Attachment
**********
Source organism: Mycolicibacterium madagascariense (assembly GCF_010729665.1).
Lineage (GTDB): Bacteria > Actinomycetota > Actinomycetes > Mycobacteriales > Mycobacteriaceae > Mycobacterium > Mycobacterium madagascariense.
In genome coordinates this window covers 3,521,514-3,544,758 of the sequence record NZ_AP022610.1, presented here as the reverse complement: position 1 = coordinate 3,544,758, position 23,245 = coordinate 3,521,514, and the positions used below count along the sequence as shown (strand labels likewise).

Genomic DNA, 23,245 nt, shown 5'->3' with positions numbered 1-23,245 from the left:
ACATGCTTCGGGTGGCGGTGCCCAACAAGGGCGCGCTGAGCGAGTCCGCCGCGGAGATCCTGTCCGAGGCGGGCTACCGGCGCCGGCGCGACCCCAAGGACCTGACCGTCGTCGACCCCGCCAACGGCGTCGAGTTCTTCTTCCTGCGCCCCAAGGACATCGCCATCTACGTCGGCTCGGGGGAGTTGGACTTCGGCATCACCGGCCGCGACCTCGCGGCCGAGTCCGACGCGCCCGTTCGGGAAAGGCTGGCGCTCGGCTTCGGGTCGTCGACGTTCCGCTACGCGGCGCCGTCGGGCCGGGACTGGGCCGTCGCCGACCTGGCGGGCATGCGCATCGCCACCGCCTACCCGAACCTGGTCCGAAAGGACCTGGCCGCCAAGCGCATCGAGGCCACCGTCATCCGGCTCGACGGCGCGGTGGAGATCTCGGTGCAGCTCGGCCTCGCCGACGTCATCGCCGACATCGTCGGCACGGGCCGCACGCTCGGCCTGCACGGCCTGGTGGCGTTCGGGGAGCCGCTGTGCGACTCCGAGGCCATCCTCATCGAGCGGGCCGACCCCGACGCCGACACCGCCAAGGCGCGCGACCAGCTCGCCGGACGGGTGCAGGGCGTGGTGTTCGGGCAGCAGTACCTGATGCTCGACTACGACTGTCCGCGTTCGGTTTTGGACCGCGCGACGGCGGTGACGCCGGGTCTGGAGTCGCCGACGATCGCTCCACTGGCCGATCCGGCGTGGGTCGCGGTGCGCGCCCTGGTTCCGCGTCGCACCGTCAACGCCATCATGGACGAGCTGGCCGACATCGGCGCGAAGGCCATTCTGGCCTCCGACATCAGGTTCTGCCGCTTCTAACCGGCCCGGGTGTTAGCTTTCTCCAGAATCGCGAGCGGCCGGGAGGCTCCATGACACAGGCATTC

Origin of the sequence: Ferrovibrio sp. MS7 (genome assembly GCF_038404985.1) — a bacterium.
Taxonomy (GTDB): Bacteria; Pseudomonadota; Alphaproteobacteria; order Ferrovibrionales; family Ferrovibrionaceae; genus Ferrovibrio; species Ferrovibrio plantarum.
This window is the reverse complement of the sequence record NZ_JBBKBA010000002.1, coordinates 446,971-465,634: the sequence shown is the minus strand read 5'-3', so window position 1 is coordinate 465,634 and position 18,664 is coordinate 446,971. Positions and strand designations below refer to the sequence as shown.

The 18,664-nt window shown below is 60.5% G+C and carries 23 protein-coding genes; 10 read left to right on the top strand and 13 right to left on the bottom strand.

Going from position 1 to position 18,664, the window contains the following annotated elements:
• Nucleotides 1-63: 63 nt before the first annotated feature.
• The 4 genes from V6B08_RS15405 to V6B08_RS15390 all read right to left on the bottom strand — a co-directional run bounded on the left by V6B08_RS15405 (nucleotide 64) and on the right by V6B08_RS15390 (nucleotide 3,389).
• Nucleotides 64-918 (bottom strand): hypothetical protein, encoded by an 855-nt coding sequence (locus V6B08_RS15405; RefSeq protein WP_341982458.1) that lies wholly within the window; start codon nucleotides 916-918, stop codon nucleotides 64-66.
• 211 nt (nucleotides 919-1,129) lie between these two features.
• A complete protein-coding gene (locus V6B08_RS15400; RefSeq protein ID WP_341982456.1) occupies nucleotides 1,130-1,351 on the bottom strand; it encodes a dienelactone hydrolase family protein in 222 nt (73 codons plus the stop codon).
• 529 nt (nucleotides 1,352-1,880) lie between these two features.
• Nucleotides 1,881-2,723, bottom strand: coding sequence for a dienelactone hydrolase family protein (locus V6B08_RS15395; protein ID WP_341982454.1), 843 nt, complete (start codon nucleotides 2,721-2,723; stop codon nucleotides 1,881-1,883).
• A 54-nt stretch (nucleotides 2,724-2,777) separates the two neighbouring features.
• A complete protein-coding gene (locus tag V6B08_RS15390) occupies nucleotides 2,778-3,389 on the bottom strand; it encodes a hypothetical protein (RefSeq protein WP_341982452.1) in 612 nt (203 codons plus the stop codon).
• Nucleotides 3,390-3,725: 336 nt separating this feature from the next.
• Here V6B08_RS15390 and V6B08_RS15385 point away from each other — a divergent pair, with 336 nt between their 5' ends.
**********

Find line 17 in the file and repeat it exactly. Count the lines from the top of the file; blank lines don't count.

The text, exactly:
• Nucleotides 1,881-2,723, bottom strand: coding sequence for a dienelactone hydrolase family protein (locus V6B08_RS15395; protein ID WP_341982454.1), 843 nt, complete (start codon nucleotides 2,721-2,723; stop codon nucleotides 1,881-1,883).